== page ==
On 2/11/02 6:24 PM, Randall Williamson at email@example.com wrote:
>To be very technical airplanes are work hardening and stress cracking
>and breaking down that is why there is a maximum hour limit on the
I owned a 1964 Cessna 150D for almost 10 years. I was the forth owner.
This aircraft had over 9300 hours on it when I sold it.
Cessna publishes no maximum hour limit for this airframe. Very few parts
come even close to "working hardening". Indeed, most cracks are caused by
stress risers and intense vibration -- such as around the engine cowling.
And heck, those parts aren't structural.
Back in the 1980s, there was a DC-3 with well over 100,000 hours of
flight time, still going strong. I suspect it is still flying today. No
sign of a life limit.
Certain aircraft parts do have life limits. Anything on a heliocopter,
for example. And certain presurised aircraft may have such limits.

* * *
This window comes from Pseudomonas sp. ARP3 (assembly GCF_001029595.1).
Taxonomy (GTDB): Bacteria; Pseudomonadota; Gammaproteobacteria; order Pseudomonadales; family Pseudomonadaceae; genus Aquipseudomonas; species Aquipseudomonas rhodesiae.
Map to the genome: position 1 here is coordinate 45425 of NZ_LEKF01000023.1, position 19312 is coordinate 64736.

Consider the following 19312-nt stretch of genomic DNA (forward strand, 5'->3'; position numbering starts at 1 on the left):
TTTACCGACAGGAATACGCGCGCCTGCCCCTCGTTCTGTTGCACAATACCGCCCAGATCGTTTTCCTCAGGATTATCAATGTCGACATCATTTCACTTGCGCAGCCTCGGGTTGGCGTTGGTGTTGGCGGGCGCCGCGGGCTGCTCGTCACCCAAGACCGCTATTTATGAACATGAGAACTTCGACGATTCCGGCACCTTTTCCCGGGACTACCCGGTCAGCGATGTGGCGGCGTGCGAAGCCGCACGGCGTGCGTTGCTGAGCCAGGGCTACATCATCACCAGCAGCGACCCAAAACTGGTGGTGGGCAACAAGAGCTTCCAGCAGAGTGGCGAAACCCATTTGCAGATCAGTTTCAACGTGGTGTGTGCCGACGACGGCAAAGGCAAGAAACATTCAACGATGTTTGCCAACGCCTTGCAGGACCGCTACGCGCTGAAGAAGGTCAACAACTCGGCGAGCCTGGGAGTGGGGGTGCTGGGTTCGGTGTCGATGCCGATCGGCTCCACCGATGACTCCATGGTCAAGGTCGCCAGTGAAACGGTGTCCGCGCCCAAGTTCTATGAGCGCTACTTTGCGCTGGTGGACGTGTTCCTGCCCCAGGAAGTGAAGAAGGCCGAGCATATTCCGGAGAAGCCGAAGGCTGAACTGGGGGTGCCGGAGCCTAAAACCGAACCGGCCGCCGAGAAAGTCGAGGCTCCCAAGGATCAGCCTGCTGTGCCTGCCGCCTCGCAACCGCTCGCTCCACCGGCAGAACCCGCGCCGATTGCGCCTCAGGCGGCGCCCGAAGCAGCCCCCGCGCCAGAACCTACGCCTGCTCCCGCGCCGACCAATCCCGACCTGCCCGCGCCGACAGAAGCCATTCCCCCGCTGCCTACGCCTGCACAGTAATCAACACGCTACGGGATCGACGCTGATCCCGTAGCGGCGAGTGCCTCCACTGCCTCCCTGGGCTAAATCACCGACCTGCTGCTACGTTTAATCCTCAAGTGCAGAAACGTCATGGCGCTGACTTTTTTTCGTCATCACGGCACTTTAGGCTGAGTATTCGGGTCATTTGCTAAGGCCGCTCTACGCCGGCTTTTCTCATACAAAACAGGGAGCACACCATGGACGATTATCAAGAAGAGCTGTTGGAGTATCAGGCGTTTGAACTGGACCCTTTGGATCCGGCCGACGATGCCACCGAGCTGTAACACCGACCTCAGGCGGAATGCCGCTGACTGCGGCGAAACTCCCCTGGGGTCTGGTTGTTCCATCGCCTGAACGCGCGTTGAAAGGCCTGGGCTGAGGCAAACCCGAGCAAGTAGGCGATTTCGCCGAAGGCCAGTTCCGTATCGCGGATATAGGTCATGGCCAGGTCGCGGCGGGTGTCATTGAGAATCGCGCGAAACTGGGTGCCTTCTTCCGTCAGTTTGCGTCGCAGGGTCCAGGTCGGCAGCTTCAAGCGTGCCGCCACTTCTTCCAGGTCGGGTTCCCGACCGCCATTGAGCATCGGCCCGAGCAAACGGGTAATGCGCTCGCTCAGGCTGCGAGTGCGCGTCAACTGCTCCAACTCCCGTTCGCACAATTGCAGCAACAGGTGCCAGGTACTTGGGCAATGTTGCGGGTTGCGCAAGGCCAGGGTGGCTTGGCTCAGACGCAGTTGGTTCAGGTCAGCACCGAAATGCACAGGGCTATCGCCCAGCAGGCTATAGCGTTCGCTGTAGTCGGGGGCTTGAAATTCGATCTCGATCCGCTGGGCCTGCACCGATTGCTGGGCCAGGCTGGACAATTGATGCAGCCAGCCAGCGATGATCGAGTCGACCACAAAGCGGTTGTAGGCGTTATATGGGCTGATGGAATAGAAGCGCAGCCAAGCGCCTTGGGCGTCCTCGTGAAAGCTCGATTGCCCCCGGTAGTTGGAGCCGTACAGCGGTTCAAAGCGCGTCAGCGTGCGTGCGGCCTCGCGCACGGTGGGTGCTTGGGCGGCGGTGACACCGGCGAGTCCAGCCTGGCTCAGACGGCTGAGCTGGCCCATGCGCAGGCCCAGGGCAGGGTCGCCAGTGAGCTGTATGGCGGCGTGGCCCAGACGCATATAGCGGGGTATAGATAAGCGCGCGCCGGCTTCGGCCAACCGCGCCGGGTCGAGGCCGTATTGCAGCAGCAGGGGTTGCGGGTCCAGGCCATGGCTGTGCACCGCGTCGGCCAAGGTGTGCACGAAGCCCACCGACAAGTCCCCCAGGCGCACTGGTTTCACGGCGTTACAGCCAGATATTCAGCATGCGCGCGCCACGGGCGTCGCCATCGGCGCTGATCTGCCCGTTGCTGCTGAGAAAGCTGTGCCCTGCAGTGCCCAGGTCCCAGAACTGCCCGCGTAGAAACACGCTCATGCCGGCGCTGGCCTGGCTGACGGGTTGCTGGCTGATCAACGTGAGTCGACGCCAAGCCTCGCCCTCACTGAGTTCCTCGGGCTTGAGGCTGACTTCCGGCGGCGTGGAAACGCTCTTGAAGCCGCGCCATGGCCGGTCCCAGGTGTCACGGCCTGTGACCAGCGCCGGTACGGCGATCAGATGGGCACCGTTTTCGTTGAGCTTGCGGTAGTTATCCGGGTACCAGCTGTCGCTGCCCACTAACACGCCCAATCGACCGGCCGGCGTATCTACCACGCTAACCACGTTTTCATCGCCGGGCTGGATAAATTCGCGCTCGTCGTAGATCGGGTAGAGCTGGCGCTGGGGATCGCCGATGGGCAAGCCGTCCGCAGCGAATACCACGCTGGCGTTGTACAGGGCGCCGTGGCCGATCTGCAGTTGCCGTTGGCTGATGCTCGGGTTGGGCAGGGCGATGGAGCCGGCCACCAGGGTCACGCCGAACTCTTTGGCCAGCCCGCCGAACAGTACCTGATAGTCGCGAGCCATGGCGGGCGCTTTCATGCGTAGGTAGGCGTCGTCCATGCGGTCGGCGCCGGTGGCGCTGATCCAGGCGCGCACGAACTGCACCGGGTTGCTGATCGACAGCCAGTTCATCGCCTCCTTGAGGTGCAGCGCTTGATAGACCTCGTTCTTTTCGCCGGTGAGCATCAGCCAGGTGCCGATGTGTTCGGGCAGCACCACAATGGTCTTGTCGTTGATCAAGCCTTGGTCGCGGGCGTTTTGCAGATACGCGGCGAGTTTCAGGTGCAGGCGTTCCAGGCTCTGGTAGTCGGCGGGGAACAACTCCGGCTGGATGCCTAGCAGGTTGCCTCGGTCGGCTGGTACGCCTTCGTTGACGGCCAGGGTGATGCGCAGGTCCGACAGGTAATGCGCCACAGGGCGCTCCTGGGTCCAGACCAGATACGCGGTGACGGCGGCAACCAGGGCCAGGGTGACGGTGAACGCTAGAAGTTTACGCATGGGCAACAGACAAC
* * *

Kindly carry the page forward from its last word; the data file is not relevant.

But, for the most part, life limits don't exist for aircraft. Why would
they exist for towers?
> The antenna is work hardening too, but the cost of inspection
>and the availability make it a unlikely candidate for x-ray or dye
>penetrating sprays for inspection. The strength to weight ratio make
>them difficult to just give a visual inspection, by the time failure is
>visible to the naked eye it has already fallen.
Wasn't there just a thread here about TH6 and TH7 antennas that have been
up for decades? Why haven't they cracked up?
I stand by my assertion that a properly designed and maintained aluminum
structure has no reason to "work harden" or otherwise fail.
The problem isn't with Aluminum. It is how it is used.
Bill Coleman, AA4LR, PP-ASEL Mail: firstname.lastname@example.org
Quote: "Not within a thousand years will man ever fly!"
-- Wilbur Wright, 1901
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